Nutrient Content of the U.S. Food Supply

There have been some marked changes in the American food supply over the last two decades. We're using less red meat and eggs and more poultry and fish. We've also cut back on whole milk but are using more cheese, lowfat milks, and creams. Animal fats—butter, lard, and beef fat—have declined in use, while vegetable fats— oils and shortening—have increased. Use of many plant-based foods has risen steadily over the past 20 years, particularly grain products, fresh fruits, fruit juices (especially citrus), fresh and frozen vegetables, and caloric sweeteners. These changes have affected nutrient levels of the food supply. Changes in the quantity of nutrients available are affected by more than changing diets. Technological advances, such as the introduction of new crop varieties, and specific events, such as revised Federal enrichment standards, affect nutrient levels as well. Nutrient levels reported in this article are based on food disappearance data— that is, all food available for consumption from the U.S. food supply—and are reported on a daily per capita basis. Estimates of food available are referred to as food "use" rather than consumption because the data represent disappearance of foods into food marketing channels and have presumably been used up for consumption. Disappearance data presented here do not show ingestion of foods because they do not account for losses that occur after the food is measured at the wholesale/retail level. Nonetheless, these data are useful for indicating trends in food and nutrient levels in the American diet over time. The data presented here are based on food use data through 1988.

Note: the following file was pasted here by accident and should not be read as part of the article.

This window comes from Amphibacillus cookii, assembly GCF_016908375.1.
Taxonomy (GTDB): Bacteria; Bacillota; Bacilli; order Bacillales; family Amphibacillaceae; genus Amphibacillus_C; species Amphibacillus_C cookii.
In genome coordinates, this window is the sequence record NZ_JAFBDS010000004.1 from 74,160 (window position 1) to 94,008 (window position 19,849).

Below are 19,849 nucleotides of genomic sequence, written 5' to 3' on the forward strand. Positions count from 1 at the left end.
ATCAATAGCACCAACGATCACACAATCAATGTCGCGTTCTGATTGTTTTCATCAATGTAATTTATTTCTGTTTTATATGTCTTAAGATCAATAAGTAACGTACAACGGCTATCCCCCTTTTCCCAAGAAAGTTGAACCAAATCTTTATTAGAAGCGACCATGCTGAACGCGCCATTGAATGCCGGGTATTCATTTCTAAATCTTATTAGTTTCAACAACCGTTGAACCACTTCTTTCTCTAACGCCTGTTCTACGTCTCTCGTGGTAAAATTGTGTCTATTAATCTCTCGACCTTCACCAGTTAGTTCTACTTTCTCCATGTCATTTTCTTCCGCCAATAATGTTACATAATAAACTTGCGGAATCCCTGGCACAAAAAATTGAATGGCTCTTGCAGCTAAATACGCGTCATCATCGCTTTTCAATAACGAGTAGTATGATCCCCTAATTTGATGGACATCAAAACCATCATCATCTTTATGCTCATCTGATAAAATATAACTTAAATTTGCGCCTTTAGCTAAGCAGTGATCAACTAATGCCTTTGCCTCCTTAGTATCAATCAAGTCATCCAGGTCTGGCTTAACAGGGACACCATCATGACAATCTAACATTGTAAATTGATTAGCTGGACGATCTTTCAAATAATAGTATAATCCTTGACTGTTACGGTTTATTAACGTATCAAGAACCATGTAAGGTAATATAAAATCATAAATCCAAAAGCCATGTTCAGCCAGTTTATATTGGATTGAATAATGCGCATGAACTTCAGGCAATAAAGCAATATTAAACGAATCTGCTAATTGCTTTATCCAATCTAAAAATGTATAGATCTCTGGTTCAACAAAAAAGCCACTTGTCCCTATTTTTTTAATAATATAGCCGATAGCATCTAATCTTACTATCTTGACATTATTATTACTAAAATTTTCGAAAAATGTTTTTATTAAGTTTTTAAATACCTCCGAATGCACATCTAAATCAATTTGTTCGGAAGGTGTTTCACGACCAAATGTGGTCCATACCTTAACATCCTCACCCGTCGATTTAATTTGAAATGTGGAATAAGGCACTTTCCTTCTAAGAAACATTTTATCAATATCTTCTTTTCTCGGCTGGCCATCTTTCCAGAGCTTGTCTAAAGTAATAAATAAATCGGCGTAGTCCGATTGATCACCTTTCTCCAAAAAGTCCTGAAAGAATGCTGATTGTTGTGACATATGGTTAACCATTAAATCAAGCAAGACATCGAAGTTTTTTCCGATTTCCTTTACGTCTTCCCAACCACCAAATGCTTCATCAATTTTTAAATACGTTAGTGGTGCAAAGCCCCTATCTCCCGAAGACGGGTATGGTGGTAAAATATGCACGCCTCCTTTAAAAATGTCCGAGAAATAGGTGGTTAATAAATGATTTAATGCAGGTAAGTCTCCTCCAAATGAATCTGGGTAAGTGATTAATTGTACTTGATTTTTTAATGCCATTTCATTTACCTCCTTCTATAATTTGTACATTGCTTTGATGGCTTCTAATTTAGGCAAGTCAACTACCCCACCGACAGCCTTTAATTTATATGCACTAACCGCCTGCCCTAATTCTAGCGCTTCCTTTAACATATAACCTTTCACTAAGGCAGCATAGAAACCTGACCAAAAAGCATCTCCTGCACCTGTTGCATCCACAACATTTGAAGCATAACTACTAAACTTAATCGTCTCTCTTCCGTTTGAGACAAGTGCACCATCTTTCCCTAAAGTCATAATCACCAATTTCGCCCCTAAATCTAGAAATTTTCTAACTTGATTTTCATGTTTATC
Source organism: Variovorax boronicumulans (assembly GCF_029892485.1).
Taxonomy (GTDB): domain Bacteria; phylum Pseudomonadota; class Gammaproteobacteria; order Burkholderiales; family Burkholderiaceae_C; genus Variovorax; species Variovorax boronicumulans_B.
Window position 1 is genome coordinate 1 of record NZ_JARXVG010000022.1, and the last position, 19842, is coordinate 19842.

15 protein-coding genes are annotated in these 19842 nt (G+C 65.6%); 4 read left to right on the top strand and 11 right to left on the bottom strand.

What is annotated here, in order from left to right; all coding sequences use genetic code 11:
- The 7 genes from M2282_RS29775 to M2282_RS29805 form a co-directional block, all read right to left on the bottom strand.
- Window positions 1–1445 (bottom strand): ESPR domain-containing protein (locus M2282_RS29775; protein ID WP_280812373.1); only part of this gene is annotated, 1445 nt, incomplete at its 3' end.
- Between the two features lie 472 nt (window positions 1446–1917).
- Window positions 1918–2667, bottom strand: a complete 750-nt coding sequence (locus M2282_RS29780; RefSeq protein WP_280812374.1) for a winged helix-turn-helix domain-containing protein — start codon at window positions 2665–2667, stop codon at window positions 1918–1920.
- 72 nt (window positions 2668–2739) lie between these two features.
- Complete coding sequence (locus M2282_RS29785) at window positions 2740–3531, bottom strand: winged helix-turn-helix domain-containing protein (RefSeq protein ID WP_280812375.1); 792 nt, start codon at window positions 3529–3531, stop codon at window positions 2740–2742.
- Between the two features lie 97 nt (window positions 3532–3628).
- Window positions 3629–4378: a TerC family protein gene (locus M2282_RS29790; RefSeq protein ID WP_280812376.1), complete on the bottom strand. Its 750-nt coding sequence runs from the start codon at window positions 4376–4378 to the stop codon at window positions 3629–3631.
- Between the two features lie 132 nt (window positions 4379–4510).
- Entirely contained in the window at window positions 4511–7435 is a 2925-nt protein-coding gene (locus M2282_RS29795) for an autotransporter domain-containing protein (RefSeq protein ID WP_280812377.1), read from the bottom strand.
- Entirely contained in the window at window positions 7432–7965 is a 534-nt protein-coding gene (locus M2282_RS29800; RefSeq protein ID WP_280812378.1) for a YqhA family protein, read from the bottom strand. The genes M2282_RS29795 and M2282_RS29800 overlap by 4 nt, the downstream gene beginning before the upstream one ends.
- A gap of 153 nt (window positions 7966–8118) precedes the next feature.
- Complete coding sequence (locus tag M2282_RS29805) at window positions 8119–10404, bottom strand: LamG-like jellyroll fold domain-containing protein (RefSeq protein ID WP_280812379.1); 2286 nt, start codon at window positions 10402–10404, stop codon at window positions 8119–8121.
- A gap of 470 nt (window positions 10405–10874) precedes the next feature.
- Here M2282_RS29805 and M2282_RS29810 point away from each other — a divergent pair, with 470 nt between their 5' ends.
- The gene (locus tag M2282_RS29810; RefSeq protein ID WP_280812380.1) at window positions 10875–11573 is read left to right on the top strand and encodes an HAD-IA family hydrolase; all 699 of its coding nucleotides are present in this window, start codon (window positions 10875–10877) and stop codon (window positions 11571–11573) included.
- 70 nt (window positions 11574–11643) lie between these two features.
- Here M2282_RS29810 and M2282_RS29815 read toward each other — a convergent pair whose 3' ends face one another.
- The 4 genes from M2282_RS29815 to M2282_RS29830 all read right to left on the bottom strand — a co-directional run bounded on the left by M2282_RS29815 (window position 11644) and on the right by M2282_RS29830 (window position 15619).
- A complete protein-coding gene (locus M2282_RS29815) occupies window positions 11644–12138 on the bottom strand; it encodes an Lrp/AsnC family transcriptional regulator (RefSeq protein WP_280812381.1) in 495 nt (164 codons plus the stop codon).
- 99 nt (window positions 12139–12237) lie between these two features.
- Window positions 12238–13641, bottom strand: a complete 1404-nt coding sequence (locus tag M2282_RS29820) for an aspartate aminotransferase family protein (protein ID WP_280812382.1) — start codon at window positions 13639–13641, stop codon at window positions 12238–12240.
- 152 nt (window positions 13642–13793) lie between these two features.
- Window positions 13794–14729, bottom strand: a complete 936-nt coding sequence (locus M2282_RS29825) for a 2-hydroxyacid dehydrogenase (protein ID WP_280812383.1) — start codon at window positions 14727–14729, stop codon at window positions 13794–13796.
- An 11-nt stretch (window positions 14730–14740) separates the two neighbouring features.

Issue Date:
Jul 07 1991
Publication Type:
Journal Article
Record Identifier:
Published in:
Food Review: The Magazine of Food Economics, Volume 14, Issue 3
Page range:

 Record created 2017-12-15, last modified 2018-01-22

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